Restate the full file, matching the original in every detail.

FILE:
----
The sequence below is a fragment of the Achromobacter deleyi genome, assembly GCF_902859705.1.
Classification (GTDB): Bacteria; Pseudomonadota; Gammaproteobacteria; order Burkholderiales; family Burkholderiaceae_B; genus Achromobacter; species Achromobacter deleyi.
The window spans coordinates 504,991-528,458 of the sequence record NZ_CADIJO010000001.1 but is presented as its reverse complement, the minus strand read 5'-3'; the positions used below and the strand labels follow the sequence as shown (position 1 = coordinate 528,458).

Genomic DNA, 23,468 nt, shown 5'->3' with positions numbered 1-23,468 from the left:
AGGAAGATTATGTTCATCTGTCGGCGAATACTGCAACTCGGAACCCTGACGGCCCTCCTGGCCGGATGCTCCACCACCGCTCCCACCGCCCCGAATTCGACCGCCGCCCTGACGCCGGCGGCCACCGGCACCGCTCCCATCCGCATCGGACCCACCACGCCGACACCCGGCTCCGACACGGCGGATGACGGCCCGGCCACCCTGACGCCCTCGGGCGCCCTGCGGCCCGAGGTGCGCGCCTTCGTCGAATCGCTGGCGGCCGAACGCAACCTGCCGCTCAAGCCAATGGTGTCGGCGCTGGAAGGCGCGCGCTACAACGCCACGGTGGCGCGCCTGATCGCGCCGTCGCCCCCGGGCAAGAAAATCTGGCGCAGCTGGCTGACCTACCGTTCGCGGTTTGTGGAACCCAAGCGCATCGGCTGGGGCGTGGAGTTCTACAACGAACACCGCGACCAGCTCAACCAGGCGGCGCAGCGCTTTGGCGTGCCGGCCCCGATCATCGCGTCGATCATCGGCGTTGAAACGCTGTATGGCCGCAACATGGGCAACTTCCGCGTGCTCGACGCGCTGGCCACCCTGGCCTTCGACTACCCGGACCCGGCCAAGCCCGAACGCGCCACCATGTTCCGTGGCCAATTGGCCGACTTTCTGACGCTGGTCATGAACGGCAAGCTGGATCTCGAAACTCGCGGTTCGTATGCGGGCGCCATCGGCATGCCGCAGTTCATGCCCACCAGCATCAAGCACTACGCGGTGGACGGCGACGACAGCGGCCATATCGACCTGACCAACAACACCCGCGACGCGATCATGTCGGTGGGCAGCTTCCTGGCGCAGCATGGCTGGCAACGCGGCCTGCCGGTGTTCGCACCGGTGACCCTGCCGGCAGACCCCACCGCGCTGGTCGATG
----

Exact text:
The sequence below is a fragment of the Achromobacter deleyi genome, assembly GCF_902859705.1.
Classification (GTDB): Bacteria; Pseudomonadota; Gammaproteobacteria; order Burkholderiales; family Burkholderiaceae_B; genus Achromobacter; species Achromobacter deleyi.
The window spans coordinates 504,991-528,458 of the sequence record NZ_CADIJO010000001.1 but is presented as its reverse complement, the minus strand read 5'-3'; the positions used below and the strand labels follow the sequence as shown (position 1 = coordinate 528,458).

Genomic DNA, 23,468 nt, shown 5'->3' with positions numbered 1-23,468 from the left:
AGGAAGATTATGTTCATCTGTCGGCGAATACTGCAACTCGGAACCCTGACGGCCCTCCTGGCCGGATGCTCCACCACCGCTCCCACCGCCCCGAATTCGACCGCCGCCCTGACGCCGGCGGCCACCGGCACCGCTCCCATCCGCATCGGACCCACCACGCCGACACCCGGCTCCGACACGGCGGATGACGGCCCGGCCACCCTGACGCCCTCGGGCGCCCTGCGGCCCGAGGTGCGCGCCTTCGTCGAATCGCTGGCGGCCGAACGCAACCTGCCGCTCAAGCCAATGGTGTCGGCGCTGGAAGGCGCGCGCTACAACGCCACGGTGGCGCGCCTGATCGCGCCGTCGCCCCCGGGCAAGAAAATCTGGCGCAGCTGGCTGACCTACCGTTCGCGGTTTGTGGAACCCAAGCGCATCGGCTGGGGCGTGGAGTTCTACAACGAACACCGCGACCAGCTCAACCAGGCGGCGCAGCGCTTTGGCGTGCCGGCCCCGATCATCGCGTCGATCATCGGCGTTGAAACGCTGTATGGCCGCAACATGGGCAACTTCCGCGTGCTCGACGCGCTGGCCACCCTGGCCTTCGACTACCCGGACCCGGCCAAGCCCGAACGCGCCACCATGTTCCGTGGCCAATTGGCCGACTTTCTGACGCTGGTCATGAACGGCAAGCTGGATCTCGAAACTCGCGGTTCGTATGCGGGCGCCATCGGCATGCCGCAGTTCATGCCCACCAGCATCAAGCACTACGCGGTGGACGGCGACGACAGCGGCCATATCGACCTGACCAACAACACCCGCGACGCGATCATGTCGGTGGGCAGCTTCCTGGCGCAGCATGGCTGGCAACGCGGCCTGCCGGTGTTCGCACCGGTGACCCTGCCGGCAGACCCCACCGCGCTGGTCGATG